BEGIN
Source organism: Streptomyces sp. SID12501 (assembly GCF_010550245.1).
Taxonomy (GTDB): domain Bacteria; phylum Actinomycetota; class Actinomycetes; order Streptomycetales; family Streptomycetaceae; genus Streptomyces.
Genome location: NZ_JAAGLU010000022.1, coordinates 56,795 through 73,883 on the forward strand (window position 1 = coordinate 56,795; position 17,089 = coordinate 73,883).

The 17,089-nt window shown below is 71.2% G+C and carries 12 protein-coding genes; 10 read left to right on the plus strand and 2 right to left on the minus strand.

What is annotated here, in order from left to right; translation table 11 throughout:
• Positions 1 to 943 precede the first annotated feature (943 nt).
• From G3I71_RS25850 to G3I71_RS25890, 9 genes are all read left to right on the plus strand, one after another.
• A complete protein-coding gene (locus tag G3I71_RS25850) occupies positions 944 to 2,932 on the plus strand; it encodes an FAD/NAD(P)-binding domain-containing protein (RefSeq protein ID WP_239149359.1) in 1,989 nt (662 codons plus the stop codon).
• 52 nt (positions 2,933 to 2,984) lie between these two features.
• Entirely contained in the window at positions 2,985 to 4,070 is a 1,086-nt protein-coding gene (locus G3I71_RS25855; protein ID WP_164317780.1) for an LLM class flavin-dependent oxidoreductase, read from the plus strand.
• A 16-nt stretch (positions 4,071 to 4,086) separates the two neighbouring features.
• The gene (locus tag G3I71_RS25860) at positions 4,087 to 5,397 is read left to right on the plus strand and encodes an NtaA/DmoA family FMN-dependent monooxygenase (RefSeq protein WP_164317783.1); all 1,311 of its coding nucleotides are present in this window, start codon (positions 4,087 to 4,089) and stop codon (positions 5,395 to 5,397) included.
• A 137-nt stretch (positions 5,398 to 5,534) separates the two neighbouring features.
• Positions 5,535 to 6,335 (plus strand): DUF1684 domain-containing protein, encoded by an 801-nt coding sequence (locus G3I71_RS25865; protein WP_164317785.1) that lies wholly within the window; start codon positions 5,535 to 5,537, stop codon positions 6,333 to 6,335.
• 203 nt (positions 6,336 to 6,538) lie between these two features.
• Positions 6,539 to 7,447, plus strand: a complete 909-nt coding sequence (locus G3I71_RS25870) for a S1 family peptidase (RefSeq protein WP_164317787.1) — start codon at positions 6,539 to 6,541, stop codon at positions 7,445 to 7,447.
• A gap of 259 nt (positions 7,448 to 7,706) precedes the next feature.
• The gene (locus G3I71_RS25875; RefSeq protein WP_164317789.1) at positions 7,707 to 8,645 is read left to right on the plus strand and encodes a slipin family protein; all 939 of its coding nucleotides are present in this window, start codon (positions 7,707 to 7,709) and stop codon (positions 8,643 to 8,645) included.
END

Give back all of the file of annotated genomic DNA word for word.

Source organism: Streptomyces sp. SID12501 (assembly GCF_010550245.1).
Taxonomy (GTDB): domain Bacteria; phylum Actinomycetota; class Actinomycetes; order Streptomycetales; family Streptomycetaceae; genus Streptomyces.
Genome location: NZ_JAAGLU010000022.1, coordinates 56,795 through 73,883 on the forward strand (window position 1 = coordinate 56,795; position 17,089 = coordinate 73,883).

The 17,089-nt window shown below is 71.2% G+C and carries 12 protein-coding genes; 10 read left to right on the plus strand and 2 right to left on the minus strand.

What is annotated here, in order from left to right; translation table 11 throughout:
• Positions 1 to 943 precede the first annotated feature (943 nt).
• From G3I71_RS25850 to G3I71_RS25890, 9 genes are all read left to right on the plus strand, one after another.
• A complete protein-coding gene (locus tag G3I71_RS25850) occupies positions 944 to 2,932 on the plus strand; it encodes an FAD/NAD(P)-binding domain-containing protein (RefSeq protein ID WP_239149359.1) in 1,989 nt (662 codons plus the stop codon).
• 52 nt (positions 2,933 to 2,984) lie between these two features.
• Entirely contained in the window at positions 2,985 to 4,070 is a 1,086-nt protein-coding gene (locus G3I71_RS25855; protein ID WP_164317780.1) for an LLM class flavin-dependent oxidoreductase, read from the plus strand.
• A 16-nt stretch (positions 4,071 to 4,086) separates the two neighbouring features.
• The gene (locus tag G3I71_RS25860) at positions 4,087 to 5,397 is read left to right on the plus strand and encodes an NtaA/DmoA family FMN-dependent monooxygenase (RefSeq protein WP_164317783.1); all 1,311 of its coding nucleotides are present in this window, start codon (positions 4,087 to 4,089) and stop codon (positions 5,395 to 5,397) included.
• A 137-nt stretch (positions 5,398 to 5,534) separates the two neighbouring features.
• Positions 5,535 to 6,335 (plus strand): DUF1684 domain-containing protein, encoded by an 801-nt coding sequence (locus G3I71_RS25865; protein WP_164317785.1) that lies wholly within the window; start codon positions 5,535 to 5,537, stop codon positions 6,333 to 6,335.
• 203 nt (positions 6,336 to 6,538) lie between these two features.
• Positions 6,539 to 7,447, plus strand: a complete 909-nt coding sequence (locus G3I71_RS25870) for a S1 family peptidase (RefSeq protein WP_164317787.1) — start codon at positions 6,539 to 6,541, stop codon at positions 7,445 to 7,447.
• A gap of 259 nt (positions 7,448 to 7,706) precedes the next feature.
• The gene (locus G3I71_RS25875; RefSeq protein WP_164317789.1) at positions 7,707 to 8,645 is read left to right on the plus strand and encodes a slipin family protein; all 939 of its coding nucleotides are present in this window, start codon (positions 7,707 to 7,709) and stop codon (positions 8,643 to 8,645) included.